Hyperbole is used in language every day. So, it makes sense that it's a device writers use to make literature interesting. See hyperbole examples in literature from some of the greats like Shakespeare and Harper Lee.
Hyperbole Literary Definition
Hyperbole is the use of over-exaggeration to emphasize a point or to be humorous. It is not intended to be taken literally. Any writing tool that adds emphasis is going to lend itself particularly well to literature. What better way to paint a striking, vivid picture than some good old-fashioned exaggeration?
If you want to give some life to the point you're trying to make and bring an idea home for your readers, hyperbole can help. With a nod to some of the great literary masters, look at some examples of hyperbole in literature.
Hyperbole Abounds in Literature
These examples of hyperbole in literature show this literary tool being used to great, expressive effect.
Parker's Back by Flannery O'Connor
The exaggeration in Parker's Back by Flannery O'Connor helps to set up the characterization.
"The skin on her face was as thin and drawn as tight as the skin of onion and her eyes were gray and sharp like the points of two picks."
To Kill a Mocking Bird by Harper Lee
In To Kill a Mockingbird, Harper Lee uses hyperbole to emphasize the slow, dull pace of life in the town.
"A day was twenty-four hours long but seemed longer. There was no hurry, for there was nowhere to go, nothing to buy and no money to buy it with, nothing to see outside the boundaries of Maycomb County."
Babe the Blue Ox Retold by S.E. Schlosser
A great example of hyperbole in literature comes from the narrator's opening remarks in the American folktale Babe the Blue Ox. It comically gets across just how cold it was.
"Well now, one winter it was so cold that all the geese flew backward and all the fish moved south and even the snow turned blue. Late at night, it got so frigid that all spoken words froze solid afore they could be heard. People had to wait until sunup to find out what folks were talking about the night before."
The People, Yes by Carl Sandburg
"The People, Yes" is a poem by Carl Sandburg, whose funny quips are often called Sandburgers. As in To Kill a Mockingbird, Sandburg uses a hyperbolic line to emphasize a slow pace of life.
"It's a slow burg-I spent a couple of weeks there one day."
Living to Tell the Tale by Gabriel García Márquez
Gabriel García Márquez, one of the most celebrated authors of the 20th century, used hyperbole to inject some sharp humor into a memorable description in Living to Tell the Tale.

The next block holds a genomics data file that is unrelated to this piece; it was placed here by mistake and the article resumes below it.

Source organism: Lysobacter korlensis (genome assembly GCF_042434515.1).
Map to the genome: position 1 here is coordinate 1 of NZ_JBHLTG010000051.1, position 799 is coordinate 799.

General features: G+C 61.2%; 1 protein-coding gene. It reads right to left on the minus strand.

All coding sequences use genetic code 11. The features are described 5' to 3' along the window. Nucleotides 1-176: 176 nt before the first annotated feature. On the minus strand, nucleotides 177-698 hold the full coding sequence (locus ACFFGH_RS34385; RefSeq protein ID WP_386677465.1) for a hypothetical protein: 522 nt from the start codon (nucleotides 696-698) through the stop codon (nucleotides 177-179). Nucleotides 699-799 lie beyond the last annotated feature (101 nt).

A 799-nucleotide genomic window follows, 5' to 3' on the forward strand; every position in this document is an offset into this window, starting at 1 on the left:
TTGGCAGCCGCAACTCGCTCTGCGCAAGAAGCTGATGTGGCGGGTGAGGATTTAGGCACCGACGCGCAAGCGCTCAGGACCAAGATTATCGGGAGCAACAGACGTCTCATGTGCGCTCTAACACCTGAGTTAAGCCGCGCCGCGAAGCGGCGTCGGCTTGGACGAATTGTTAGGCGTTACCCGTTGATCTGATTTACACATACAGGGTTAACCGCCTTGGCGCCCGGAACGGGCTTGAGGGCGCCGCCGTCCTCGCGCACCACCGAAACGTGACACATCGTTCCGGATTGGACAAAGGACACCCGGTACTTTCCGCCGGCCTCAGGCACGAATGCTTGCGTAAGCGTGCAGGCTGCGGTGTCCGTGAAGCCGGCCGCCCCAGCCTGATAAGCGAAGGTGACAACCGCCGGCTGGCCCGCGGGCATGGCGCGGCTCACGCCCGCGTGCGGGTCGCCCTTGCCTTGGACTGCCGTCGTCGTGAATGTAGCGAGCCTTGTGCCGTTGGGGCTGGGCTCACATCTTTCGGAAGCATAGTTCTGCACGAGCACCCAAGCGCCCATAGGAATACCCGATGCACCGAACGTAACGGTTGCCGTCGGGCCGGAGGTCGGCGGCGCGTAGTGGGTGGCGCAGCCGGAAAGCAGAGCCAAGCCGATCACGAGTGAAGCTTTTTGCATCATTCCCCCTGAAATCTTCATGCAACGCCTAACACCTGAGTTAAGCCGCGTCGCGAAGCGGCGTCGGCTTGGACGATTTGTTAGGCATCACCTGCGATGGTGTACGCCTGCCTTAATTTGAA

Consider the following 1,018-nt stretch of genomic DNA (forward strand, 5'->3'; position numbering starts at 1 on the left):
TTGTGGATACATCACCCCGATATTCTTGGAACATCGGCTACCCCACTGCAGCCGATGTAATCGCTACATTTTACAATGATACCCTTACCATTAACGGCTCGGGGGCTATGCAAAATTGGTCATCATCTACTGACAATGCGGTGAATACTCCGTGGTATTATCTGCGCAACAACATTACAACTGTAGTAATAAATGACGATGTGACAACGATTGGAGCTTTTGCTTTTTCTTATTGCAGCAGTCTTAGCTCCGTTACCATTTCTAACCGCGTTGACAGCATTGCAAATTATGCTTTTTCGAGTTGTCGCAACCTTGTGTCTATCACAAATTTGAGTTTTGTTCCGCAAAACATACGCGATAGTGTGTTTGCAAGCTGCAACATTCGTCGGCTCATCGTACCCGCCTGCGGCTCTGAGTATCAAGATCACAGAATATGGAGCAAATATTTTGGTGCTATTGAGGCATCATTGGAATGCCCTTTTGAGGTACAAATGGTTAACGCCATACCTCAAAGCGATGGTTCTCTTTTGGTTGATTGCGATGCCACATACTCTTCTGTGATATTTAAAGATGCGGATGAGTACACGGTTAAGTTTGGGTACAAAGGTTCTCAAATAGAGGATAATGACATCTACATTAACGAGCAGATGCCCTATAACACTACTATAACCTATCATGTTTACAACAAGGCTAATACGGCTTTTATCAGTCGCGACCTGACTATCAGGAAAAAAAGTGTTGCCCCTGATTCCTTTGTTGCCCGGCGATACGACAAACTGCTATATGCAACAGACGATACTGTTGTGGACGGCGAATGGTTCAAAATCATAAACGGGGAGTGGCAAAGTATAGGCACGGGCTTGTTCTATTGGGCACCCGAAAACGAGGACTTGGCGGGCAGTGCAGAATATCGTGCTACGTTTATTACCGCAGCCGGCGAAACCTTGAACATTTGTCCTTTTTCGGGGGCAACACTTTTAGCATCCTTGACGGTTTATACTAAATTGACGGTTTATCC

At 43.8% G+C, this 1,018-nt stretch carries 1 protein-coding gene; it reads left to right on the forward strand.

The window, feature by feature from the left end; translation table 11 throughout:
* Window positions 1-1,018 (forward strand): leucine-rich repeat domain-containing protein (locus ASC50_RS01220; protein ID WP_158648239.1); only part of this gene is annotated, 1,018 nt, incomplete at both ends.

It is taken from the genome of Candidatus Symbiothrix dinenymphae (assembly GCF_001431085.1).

"At that time Bogota was a remote, lugubrious city where an insomniac rain had been falling since the beginning of the 16th century."
Banner in the Sky by James Ramsey Ullman
In this example from Banner in the Sky, James Ramsey Ullman shows how dynamic contrast can heighten emotion.
"It was not a mere man he was holding, but a giant; or a block of granite. The pull was unendurable. The pain unendurable."
Revenge of the Pork Person by Dave Barry
Popular humorist and columnist Dave Barry paints a flamboyant picture with this silly, entertaining hyperbole in "Revenge of the Pork Person."
"A man can have a belly you could house commercial aircraft in and a grand total of eight greasy strands of hair, which he grows real long and combs across the top of his head so that he looks, when viewed from above, like an egg in the grasp of a giant spider, plus this man can have B.O. to the point where he interferes with radio transmissions, and he will still be convinced that, in terms of attractiveness, he is borderline Don Johnson."
Old Times on the Mississippi by Mark Twain
Old Times on the Mississippi by Mark Twain contains an example of hyperbole to dramatize a feeling of helplessness.
"I was helpless. I did not know what in the world to do. I was quaking from head to foot, and could have hung my hat on my eyes, they stuck out so far."
Speed Adjustments by John Ciardi
John Ciardi, in "Speed Adjustments," hyperbolically quips about the boy's slowness.
"Why does a boy who's fast as a jet take all day and sometimes two to get to school?"
Romeo and Juliet by William Shakespeare
When you think of hyperbole in literature, think no further than William Shakespeare in Romeo and Juliet. See Romeo's words in Act II for a perfect example.
"The brightness of her cheek would shame those stars.
As daylight doth a lamp. Her eye in heaven
Would through the airy region stream so bright
That birds would sing and think it were not night."
Hamlet by William Shakespeare
Another great Shakespeare example of hyperbole is found in Hamlet when Hamlet describes his uncle. He uses hyperbole to exaggerate how terrible his uncle is.
"A murderer and a villain,
A slave that is not twentieth part the tithe
Of your precedent lord."
The Great Gatsby by F. Scott Fitzgerald
Another famous literary hyperbole example can be found through Gatsby's description of Daisy's voice in The Great Gatsby.
“"She’s got an indiscreet voice,' I remarked. 'It’s full of—' I hesitated.
'Her voice is full of money,' said suddenly.
That was it. I’d never understood before. It was full of money—that was the inexhaustible charm that rose and fell in it, the jingle of it, the cymbals’ song of it."
Get Creative with Hyperbole
Hyperbole and literature — the two just go hand-in-hand. But, don't think the fun stops in fiction writing. It's also used in everyday life, advertising, speeches, songs, and movies. Take a look at examples of hyperbole to see it used in different ways. And it's never too early to bring on the giggles or get dramatic with the kiddos, so start them young by sharing examples of hyperbole for kids.